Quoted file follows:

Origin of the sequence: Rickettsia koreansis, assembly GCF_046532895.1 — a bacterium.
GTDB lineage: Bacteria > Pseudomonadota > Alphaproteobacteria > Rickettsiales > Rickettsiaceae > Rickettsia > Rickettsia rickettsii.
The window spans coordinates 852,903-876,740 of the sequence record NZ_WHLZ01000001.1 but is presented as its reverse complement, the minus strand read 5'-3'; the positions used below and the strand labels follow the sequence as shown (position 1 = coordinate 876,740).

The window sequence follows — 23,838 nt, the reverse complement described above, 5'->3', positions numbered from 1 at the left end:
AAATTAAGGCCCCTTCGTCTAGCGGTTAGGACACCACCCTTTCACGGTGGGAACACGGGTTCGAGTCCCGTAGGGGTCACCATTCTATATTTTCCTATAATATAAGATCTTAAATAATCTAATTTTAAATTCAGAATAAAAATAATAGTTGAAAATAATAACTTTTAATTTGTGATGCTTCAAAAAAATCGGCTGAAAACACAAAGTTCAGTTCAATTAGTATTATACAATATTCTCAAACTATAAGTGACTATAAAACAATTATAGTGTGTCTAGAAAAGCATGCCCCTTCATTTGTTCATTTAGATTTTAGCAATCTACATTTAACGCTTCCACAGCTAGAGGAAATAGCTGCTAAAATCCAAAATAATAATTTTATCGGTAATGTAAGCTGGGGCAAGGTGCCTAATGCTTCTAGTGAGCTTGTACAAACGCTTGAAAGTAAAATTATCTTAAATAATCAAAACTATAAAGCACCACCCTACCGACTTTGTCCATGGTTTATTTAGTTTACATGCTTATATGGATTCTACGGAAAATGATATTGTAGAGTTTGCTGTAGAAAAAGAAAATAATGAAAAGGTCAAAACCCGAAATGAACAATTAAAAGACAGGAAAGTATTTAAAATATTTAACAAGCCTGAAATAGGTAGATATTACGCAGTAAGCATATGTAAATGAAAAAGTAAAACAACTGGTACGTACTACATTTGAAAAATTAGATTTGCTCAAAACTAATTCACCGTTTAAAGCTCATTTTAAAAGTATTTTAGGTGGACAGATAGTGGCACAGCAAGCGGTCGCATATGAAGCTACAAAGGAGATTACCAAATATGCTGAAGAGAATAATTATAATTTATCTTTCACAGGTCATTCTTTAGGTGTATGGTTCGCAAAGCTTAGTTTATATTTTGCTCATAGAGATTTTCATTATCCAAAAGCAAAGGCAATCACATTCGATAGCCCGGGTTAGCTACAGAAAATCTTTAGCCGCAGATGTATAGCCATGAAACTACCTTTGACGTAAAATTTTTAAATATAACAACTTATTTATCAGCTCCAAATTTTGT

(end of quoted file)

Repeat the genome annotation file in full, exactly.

Origin of the sequence: Rickettsia koreansis, assembly GCF_046532895.1 — a bacterium.
GTDB lineage: Bacteria > Pseudomonadota > Alphaproteobacteria > Rickettsiales > Rickettsiaceae > Rickettsia > Rickettsia rickettsii.
The window spans coordinates 852,903-876,740 of the sequence record NZ_WHLZ01000001.1 but is presented as its reverse complement, the minus strand read 5'-3'; the positions used below and the strand labels follow the sequence as shown (position 1 = coordinate 876,740).

The window sequence follows — 23,838 nt, the reverse complement described above, 5'->3', positions numbered from 1 at the left end:
AAATTAAGGCCCCTTCGTCTAGCGGTTAGGACACCACCCTTTCACGGTGGGAACACGGGTTCGAGTCCCGTAGGGGTCACCATTCTATATTTTCCTATAATATAAGATCTTAAATAATCTAATTTTAAATTCAGAATAAAAATAATAGTTGAAAATAATAACTTTTAATTTGTGATGCTTCAAAAAAATCGGCTGAAAACACAAAGTTCAGTTCAATTAGTATTATACAATATTCTCAAACTATAAGTGACTATAAAACAATTATAGTGTGTCTAGAAAAGCATGCCCCTTCATTTGTTCATTTAGATTTTAGCAATCTACATTTAACGCTTCCACAGCTAGAGGAAATAGCTGCTAAAATCCAAAATAATAATTTTATCGGTAATGTAAGCTGGGGCAAGGTGCCTAATGCTTCTAGTGAGCTTGTACAAACGCTTGAAAGTAAAATTATCTTAAATAATCAAAACTATAAAGCACCACCCTACCGACTTTGTCCATGGTTTATTTAGTTTACATGCTTATATGGATTCTACGGAAAATGATATTGTAGAGTTTGCTGTAGAAAAAGAAAATAATGAAAAGGTCAAAACCCGAAATGAACAATTAAAAGACAGGAAAGTATTTAAAATATTTAACAAGCCTGAAATAGGTAGATATTACGCAGTAAGCATATGTAAATGAAAAAGTAAAACAACTGGTACGTACTACATTTGAAAAATTAGATTTGCTCAAAACTAATTCACCGTTTAAAGCTCATTTTAAAAGTATTTTAGGTGGACAGATAGTGGCACAGCAAGCGGTCGCATATGAAGCTACAAAGGAGATTACCAAATATGCTGAAGAGAATAATTATAATTTATCTTTCACAGGTCATTCTTTAGGTGTATGGTTCGCAAAGCTTAGTTTATATTTTGCTCATAGAGATTTTCATTATCCAAAAGCAAAGGCAATCACATTCGATAGCCCGGGTTAGCTACAGAAAATCTTTAGCCGCAGATGTATAGCCATGAAACTACCTTTGACGTAAAATTTTTAAATATAACAACTTATTTATCAGCTCCAAATTTTGT